Salt & Black Pepper to taste
2 Tbsp fresh Herbs, chopped (I used Rosemary, Oregano, Thyme)
1 Tbsp fresh Parsley, chopped
Grana Padano (or Reggiano), grated to top each bowl

Cabbage Soup- 2

So, heat a soup pot on medium heat. Add some oil. Add the onion. Stir. Once the onion starts to be translucent, add the cabbage. Stir. Add the carrots and garlic. Stir. Add the beans, stock, tomatoes, and cook. Bring to a boil and then reduce to simmer. Cook for a few minutes so the flavors can combine. Salt & Pepper and add the herbs. Cook a few more minutes. Top each bowl with cheese.

I was certain I was coming down with a cold last week and decided to cook up as many vegetables as I could find in our house and make a big simple stir fry. It wasn’t the best seasoned stir fry, it was a little bland but I wanted to mention it because this simple stir fry had quite a life. It became one of the best uses for leftovers ever. Here’s the series of meals in my leftover makeovers. May it inspire you to create masterpieces from your leftovers! Each dish was tastier and more dynamic than the preceding dish.

Stirfry Veggies

Stirfry to…

Fried Rice to…

Stuffed Peppers…

Fried Rice Stuffed Peppers served with Braised Cabbage and Onions.

Fried Rice Stuffed Peppers served with Braised Cabbage and Onions.

And a few days later I came up with this healthy salad to accompany a big pot of our favorite Turkey Chili.

Kale Salad w Chili

Winter Kale Salad
Serves 4

Kale, maybe 6 or so big leaves, vein removed and chopped finely
Sea Salt
1 Beet, cut into slices and then tiny cubes
1 Carrot, cut into matchsticks and then tiny cubes
¼ cup chopped Cilantro
1 Tbsp prepared Horseradish
Juice of 1 Lime
Romaine, maybe 2-3 leaves, chopped
Toasted Pumpkin Seeds, for sprinkling on top
Toasted Cumin, just a few

Kale Salad-1

Place the kale in a bowl and sprinkle with salt. Using your hands, massage the salt into the kale to sort of break the leaves down a bit. This helps make the kale less bitter. Mix the beet, carrot, cilantro, horseradish, lime, and romaine in. Stir. Top with pumpkin seeds and a very small amount of toasted cumin seeds.

And Lord, don’t forget to keep listening to music. Music fills my world with happiness. I’ve been really excited about these recent releases from our neck of the woods- Patrick Sweany‘s Close To The Floor and Buffalo Clover‘s Test Your Love . Both are a little more rockin’ and soulful than I usually suggest for this blog although, I see both Patrick and Margo play more country songs all the time at shows in my neighborhood.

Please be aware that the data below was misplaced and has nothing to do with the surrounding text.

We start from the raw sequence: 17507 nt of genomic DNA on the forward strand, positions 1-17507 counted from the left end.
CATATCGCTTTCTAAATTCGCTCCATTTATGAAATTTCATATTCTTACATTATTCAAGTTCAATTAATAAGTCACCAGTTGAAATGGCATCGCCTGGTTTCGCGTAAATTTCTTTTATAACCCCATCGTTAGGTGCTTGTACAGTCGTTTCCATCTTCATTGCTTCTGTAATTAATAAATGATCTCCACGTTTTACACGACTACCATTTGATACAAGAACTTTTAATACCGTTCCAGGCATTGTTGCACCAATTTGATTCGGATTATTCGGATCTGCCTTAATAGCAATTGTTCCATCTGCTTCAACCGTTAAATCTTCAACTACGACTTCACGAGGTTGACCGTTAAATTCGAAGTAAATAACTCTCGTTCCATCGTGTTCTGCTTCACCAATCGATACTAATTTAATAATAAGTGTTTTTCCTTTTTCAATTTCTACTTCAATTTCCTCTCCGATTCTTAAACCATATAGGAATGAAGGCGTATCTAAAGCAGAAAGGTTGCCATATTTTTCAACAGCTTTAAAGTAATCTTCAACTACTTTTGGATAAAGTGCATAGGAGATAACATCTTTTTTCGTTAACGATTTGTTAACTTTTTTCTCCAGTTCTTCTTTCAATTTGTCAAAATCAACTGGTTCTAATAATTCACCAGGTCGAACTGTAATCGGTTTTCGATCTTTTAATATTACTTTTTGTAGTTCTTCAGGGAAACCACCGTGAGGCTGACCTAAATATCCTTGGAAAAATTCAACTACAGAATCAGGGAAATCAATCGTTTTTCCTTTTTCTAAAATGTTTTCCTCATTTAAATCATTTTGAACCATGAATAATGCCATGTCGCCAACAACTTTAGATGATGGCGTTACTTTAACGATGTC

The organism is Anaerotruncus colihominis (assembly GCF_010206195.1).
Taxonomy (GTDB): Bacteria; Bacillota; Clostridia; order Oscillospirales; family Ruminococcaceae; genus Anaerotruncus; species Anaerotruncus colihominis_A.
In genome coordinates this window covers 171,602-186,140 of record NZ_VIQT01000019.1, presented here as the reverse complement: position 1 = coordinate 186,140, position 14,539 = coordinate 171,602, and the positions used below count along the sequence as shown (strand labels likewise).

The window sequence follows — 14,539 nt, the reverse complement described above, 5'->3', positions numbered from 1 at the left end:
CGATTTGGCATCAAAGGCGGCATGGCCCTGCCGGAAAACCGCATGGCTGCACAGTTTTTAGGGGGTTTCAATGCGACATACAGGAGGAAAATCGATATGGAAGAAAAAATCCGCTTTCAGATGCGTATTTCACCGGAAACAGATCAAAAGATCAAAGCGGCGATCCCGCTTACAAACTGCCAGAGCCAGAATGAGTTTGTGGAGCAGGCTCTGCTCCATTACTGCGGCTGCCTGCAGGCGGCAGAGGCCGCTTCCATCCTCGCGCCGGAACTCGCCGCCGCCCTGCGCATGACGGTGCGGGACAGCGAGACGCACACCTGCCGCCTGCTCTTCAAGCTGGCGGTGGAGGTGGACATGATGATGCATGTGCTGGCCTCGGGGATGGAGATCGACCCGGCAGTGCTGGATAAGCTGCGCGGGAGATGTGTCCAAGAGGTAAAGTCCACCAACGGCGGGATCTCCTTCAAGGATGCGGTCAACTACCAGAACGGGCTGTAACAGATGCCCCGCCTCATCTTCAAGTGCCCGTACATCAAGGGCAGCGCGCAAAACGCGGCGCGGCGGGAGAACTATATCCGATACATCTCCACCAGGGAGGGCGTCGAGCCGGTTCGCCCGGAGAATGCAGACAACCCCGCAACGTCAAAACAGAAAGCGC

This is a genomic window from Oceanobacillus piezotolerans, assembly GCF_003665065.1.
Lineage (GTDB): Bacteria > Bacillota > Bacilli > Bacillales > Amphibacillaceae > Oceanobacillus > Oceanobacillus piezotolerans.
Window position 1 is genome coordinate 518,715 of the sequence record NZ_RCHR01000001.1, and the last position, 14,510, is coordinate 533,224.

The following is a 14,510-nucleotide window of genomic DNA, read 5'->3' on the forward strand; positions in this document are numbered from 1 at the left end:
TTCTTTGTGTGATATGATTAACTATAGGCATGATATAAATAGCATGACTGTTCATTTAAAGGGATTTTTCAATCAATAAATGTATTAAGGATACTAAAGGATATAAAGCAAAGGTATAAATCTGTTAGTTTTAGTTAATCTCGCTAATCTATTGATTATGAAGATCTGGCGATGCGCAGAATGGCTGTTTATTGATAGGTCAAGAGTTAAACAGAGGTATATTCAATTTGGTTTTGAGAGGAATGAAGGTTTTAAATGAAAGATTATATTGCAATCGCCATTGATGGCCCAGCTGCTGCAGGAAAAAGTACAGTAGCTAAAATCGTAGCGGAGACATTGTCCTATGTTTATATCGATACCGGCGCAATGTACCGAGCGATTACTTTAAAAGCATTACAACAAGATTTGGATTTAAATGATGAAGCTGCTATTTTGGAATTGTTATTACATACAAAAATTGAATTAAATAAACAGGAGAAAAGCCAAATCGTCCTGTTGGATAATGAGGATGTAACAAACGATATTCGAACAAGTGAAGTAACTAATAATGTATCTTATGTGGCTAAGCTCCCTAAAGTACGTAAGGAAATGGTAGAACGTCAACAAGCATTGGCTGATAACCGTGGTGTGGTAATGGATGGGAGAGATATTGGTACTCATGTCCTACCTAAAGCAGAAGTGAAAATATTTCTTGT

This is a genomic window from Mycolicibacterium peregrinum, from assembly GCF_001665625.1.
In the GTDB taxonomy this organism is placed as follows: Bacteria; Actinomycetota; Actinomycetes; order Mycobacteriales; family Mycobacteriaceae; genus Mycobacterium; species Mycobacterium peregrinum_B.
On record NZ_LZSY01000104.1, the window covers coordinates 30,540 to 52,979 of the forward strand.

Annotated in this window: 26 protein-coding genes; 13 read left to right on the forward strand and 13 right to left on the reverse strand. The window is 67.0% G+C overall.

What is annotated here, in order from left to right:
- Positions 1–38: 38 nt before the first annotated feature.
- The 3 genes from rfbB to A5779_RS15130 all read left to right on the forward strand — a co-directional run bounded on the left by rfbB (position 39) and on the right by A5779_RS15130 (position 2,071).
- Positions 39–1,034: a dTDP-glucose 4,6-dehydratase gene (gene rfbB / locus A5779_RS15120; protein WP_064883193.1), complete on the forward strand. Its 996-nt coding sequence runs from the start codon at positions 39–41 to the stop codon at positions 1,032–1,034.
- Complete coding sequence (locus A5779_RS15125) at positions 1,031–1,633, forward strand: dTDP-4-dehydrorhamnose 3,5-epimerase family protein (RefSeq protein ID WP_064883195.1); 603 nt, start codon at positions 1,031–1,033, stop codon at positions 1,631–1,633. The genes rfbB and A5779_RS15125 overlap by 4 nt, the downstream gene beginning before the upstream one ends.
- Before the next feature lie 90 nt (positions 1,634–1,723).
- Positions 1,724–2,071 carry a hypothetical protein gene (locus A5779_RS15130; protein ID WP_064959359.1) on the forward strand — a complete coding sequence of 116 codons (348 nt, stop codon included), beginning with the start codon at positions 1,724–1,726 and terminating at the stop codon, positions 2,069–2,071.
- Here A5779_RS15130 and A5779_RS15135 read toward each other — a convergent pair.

Patrick Sweany

Patrick Sweany at the 5 Spot November, 2013.

Margo Price singing at Country & Western Night at the 5 Spot. Grant Johnson on guitar. October, 2013.

Margo Price singing at Country & Western Night at the 5 Spot. Grant Johnson on guitar. October, 2013.

When not writing songs and spending time fronting her own band, Margo is one of the best back-up singers around, too. And Patrick is one fine guitar player and, when he plays solo, he has the most awesome stomp box. Come on, who doesn’t love to hear that? I first heard someone stomping when I was in college in Athens, GA, where I majored in live music (not really). It was the awesome duo of the Chickasaw Mudd Puppies. That stomping sound just really goes straight to my heart. I love it.

Both of these new cds are really fun and were made with love by really nice folks. And they sort of go nicely together so you should buy both and then put them on shuffle.

Stay healthy! Happy holiday season!

5 thoughts on “No Need For Blame

  1. Nice! Makes me want to cook, especially on this gross day. M

    Marianne Parker Miller

    Jim Thompson, Holly Hunt, Pierre Frey & Phillip Jeffries 615.719.4165 Cell 404.709.2050 Atlanta Showroom Sent from my iPhone

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  2. The cabbage soup is delicious!! We had it for New Year’s Day dinner tonight with a few black eyed peas and greens thrown in and everyone loved it. Can’t wait to try the nuts recipe!

  3. Pingback: Boiled Peanuts and Country Music | Ladysmokey.com